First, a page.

So it’s a seek – but is it worthy of attention? Do I need to do something about that operator? To figure out, hover your mouse over the seek operator and check out the tooltip:

And look at:

  • Number of Rows Read: 2,465,713 – meaning SQL Server had to examine this many rows in order to find the juicy rows that you actually wanted.
  • Actual Number of Rows: 0 – meaning its search was fruitless.

When SQL Server has to examine a lot of data to find not a lot of results, that’s a slow way to access the data. You might be fine with that – this might be a query that never runs – but if you want it to run faster, this is a place you might want to focus your indexing improvements. It doesn’t matter whether it’s a seek or a scan – if you have to read a lot of noise to get a little bit of signal, that’s a problem.

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9 Comments. Leave new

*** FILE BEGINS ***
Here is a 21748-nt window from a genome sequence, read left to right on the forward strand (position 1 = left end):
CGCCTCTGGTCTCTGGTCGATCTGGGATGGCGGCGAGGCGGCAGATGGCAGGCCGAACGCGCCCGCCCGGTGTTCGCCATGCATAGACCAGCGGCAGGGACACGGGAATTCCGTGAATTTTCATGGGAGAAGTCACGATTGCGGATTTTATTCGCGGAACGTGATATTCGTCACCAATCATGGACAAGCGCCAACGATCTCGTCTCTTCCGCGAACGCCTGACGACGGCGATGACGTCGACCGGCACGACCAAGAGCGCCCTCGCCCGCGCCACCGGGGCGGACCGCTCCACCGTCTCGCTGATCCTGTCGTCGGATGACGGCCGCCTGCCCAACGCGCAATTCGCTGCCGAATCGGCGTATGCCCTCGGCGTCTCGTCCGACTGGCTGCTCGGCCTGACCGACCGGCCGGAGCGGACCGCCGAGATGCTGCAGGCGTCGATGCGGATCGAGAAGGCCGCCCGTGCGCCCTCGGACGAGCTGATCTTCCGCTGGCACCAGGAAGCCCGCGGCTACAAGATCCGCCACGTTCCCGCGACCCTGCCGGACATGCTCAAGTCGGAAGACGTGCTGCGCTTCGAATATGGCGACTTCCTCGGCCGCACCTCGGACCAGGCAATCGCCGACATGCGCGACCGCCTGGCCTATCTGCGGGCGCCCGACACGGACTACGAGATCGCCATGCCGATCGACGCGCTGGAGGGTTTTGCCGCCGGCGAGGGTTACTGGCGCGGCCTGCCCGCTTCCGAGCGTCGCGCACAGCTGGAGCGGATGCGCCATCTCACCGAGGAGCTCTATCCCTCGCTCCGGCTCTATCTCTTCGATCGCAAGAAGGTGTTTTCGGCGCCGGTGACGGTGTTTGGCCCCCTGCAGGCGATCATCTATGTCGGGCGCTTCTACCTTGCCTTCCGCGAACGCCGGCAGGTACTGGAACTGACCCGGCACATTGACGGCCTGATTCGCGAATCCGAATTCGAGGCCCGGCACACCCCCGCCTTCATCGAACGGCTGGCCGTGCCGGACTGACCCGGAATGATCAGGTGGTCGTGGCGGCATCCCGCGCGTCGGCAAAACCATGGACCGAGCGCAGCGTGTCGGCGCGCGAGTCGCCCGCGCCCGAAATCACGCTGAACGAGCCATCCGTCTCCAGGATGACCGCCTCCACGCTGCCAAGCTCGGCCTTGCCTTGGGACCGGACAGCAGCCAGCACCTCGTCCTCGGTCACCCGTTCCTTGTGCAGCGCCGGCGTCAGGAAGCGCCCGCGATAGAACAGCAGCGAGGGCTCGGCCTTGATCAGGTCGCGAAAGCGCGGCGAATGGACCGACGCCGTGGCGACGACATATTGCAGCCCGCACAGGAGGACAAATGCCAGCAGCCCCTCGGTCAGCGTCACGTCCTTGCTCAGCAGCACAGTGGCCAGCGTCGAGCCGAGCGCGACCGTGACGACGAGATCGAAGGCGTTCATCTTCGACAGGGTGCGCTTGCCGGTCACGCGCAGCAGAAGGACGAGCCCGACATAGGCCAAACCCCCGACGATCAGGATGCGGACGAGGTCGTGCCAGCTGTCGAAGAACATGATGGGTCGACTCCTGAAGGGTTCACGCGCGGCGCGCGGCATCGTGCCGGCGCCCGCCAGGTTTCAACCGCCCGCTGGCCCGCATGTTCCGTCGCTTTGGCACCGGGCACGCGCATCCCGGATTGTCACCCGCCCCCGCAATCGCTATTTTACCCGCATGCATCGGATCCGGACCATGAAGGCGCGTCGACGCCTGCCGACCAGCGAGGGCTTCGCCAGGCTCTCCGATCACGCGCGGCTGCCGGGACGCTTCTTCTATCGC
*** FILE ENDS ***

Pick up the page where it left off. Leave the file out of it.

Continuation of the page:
• Well written sir! On a similar note, “A large number of logical reads isn’t always bad, and a small number of logical reads isn’t always good”

  • Mr. Ozar:

    I realize your intent was to illustrate a really bad scan, but your readers might wish to know that for a COUNT operation SQL Server uses the clustered index only if there are no others. If there are nonclustered indexes, SQL Server will choose the smallest for the COUNT.

  • […] Brent Ozar shows that index seeks are not always better than index scans: […]